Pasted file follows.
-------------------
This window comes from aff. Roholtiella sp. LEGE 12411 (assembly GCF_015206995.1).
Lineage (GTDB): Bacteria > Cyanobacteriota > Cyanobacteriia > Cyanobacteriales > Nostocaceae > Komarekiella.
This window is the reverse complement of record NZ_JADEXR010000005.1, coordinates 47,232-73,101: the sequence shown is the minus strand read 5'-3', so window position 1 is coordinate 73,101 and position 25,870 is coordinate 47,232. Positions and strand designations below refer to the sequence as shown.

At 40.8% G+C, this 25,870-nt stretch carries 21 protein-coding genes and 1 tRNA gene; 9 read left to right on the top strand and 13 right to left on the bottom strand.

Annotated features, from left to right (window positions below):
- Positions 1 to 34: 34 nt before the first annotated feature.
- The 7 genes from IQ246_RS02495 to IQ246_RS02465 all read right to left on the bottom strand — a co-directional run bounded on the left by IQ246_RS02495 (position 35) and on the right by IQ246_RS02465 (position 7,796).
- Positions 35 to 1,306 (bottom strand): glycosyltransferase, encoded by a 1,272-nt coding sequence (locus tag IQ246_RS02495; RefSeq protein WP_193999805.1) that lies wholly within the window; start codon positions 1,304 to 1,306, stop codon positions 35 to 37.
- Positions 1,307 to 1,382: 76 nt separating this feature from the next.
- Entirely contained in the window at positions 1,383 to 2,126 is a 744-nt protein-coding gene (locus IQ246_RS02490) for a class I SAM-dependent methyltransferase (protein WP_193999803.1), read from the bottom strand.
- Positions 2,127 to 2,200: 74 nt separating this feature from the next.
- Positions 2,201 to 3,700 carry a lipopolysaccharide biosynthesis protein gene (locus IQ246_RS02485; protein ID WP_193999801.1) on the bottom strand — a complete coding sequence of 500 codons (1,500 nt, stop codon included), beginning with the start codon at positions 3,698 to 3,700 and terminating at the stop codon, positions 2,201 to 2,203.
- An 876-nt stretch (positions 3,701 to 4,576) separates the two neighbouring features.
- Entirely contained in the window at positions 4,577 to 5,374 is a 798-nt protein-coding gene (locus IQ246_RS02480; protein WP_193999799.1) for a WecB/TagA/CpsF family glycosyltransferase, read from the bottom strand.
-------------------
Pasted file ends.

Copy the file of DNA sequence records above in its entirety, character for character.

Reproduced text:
This window comes from aff. Roholtiella sp. LEGE 12411 (assembly GCF_015206995.1).
Lineage (GTDB): Bacteria > Cyanobacteriota > Cyanobacteriia > Cyanobacteriales > Nostocaceae > Komarekiella.
This window is the reverse complement of record NZ_JADEXR010000005.1, coordinates 47,232-73,101: the sequence shown is the minus strand read 5'-3', so window position 1 is coordinate 73,101 and position 25,870 is coordinate 47,232. Positions and strand designations below refer to the sequence as shown.

At 40.8% G+C, this 25,870-nt stretch carries 21 protein-coding genes and 1 tRNA gene; 9 read left to right on the top strand and 13 right to left on the bottom strand.

Annotated features, from left to right (window positions below):
- Positions 1 to 34: 34 nt before the first annotated feature.
- The 7 genes from IQ246_RS02495 to IQ246_RS02465 all read right to left on the bottom strand — a co-directional run bounded on the left by IQ246_RS02495 (position 35) and on the right by IQ246_RS02465 (position 7,796).
- Positions 35 to 1,306 (bottom strand): glycosyltransferase, encoded by a 1,272-nt coding sequence (locus tag IQ246_RS02495; RefSeq protein WP_193999805.1) that lies wholly within the window; start codon positions 1,304 to 1,306, stop codon positions 35 to 37.
- Positions 1,307 to 1,382: 76 nt separating this feature from the next.
- Entirely contained in the window at positions 1,383 to 2,126 is a 744-nt protein-coding gene (locus IQ246_RS02490) for a class I SAM-dependent methyltransferase (protein WP_193999803.1), read from the bottom strand.
- Positions 2,127 to 2,200: 74 nt separating this feature from the next.
- Positions 2,201 to 3,700 carry a lipopolysaccharide biosynthesis protein gene (locus IQ246_RS02485; protein ID WP_193999801.1) on the bottom strand — a complete coding sequence of 500 codons (1,500 nt, stop codon included), beginning with the start codon at positions 3,698 to 3,700 and terminating at the stop codon, positions 2,201 to 2,203.
- An 876-nt stretch (positions 3,701 to 4,576) separates the two neighbouring features.
- Entirely contained in the window at positions 4,577 to 5,374 is a 798-nt protein-coding gene (locus IQ246_RS02480; protein WP_193999799.1) for a WecB/TagA/CpsF family glycosyltransferase, read from the bottom strand.